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Assessment of some traditional cardiovascular risk factors in medical doctors in Southern Nigeria

Authors Ambakederemo TE, Chikezie EU

Received 22 June 2018

Accepted for publication 9 August 2018

Published 24 October 2018 Volume 2018:14 Pages 299—309

DOI https://doi.org/10.2147/VHRM.S176361

Checked for plagiarism Yes

Review by Single-blind

Peer reviewers approved by Dr Amy Norman

Peer reviewer comments 2

Editor who approved publication: Dr Pietro Scicchitano


Tamaraemumoemi Emmanuella Ambakederemo,1 Eze Uzoechi Chikezie2

1Department of Internal Medicine, Niger Delta University Teaching Hospital, Okolobiri, Bayelsa, Nigeria; 2Department of Mental Health, Niger Delta University Teaching Hospital, Okolobiri, Bayelsa, Nigeria

Introduction: Almost one third of deaths globally are caused by cardiovascular diseases (CVDs). Certain occupations may promote the development and worsening of risk factor for CVDs. We assessed some traditional cardiovascular risk factors and lifestyle choices that may predispose to CVDs in medical doctors in a tertiary health facility in Southern Nigeria.
Study design: Cross-sectional study
Participants and methods: One hundred sixty-nine apparently healthy medical doctors were recruited. A structured self-administered questionnaire was used to gather data on CVD risk factors. Anthropometric and blood pressure (BP) measurements were taken.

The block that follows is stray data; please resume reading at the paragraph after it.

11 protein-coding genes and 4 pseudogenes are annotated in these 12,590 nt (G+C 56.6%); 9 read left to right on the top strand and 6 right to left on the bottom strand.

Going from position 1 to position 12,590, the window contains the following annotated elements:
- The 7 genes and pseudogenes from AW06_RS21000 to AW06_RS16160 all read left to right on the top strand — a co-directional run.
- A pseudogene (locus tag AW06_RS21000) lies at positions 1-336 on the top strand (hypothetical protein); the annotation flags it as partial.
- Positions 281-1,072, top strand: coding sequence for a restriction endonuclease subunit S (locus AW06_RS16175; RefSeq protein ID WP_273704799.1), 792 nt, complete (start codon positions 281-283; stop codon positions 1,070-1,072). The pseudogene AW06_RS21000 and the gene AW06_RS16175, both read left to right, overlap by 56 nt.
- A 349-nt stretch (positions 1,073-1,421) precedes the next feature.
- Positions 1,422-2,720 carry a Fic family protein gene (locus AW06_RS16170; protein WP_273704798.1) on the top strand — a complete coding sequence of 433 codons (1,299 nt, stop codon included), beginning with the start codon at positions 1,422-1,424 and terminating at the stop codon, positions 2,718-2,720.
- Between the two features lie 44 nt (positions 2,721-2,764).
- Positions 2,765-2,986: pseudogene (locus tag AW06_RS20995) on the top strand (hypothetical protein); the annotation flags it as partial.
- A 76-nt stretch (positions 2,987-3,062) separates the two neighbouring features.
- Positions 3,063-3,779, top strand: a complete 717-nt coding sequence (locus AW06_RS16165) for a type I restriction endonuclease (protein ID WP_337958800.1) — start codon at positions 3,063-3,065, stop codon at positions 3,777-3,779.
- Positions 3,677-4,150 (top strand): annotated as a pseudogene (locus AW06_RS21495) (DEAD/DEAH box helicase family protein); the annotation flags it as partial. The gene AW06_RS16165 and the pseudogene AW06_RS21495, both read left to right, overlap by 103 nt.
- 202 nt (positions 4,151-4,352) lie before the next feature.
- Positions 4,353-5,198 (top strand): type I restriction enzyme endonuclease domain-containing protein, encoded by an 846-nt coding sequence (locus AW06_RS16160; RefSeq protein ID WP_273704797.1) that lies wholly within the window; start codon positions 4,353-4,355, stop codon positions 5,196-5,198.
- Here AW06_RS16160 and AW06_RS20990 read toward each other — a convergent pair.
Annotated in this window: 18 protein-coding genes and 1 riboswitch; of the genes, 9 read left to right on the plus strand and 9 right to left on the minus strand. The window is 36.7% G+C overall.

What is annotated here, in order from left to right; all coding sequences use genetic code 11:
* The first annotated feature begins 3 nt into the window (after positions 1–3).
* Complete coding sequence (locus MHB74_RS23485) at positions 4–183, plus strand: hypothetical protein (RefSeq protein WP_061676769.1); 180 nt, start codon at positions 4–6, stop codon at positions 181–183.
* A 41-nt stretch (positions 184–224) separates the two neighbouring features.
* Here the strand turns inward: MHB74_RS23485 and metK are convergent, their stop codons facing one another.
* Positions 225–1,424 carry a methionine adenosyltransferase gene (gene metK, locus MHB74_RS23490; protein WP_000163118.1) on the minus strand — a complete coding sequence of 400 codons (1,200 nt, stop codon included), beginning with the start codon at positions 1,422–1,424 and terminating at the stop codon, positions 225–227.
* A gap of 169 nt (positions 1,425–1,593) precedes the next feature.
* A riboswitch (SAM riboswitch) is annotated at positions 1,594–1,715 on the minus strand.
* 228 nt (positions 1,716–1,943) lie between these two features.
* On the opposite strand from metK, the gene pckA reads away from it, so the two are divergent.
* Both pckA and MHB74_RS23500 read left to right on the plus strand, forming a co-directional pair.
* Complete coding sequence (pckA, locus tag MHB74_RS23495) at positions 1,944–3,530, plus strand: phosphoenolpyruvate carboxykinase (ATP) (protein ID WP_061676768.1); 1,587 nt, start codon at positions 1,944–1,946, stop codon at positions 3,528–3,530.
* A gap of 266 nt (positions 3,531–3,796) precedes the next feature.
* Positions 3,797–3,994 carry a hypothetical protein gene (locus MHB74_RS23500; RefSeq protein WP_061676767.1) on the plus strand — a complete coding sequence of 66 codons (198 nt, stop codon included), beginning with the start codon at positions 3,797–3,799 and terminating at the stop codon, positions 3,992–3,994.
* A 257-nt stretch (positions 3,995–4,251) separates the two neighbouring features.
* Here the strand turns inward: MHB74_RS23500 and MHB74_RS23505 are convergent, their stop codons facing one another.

Results: Majority were males (68.0%), aged 20–39 years (43.8%), single (62.7%), and house officers (58.0%) with<1 year (48.5%) work experience. Over half were either overweight or obese. While 77.2% of those not centrally obese were males, only about 22.8% of females did not meet the criteria for central obesity (P-value < 0.05). While respondents had BP in prehypertensive (48.2%), stage 1 (18.5%), or stage 2 hypertension (3.6%) ranges, only 7.7% had a previous diagnosis of hypertension. Only 25.4% took fruits on a daily basis and engaged in aerobic exercises up to 30 minutes daily or at least 3–5 times a week. Other poor lifestyle choices included non-lean meat intake (76.8%), low water intake (88.2%), and junk food and soda drinks intake (daily 28%, weekly 51.2%).
Conclusion: Findings of a high prevalence of overweight/obesity, physical inactivity, and junk food intake and low fruits intake among doctors is worrisome. There is a need to educate doctors on adopting healthier lifestyles to reduce risk of CVDs.

Keywords: cardiovascular risk factors, medical doctors, lifestyle choices

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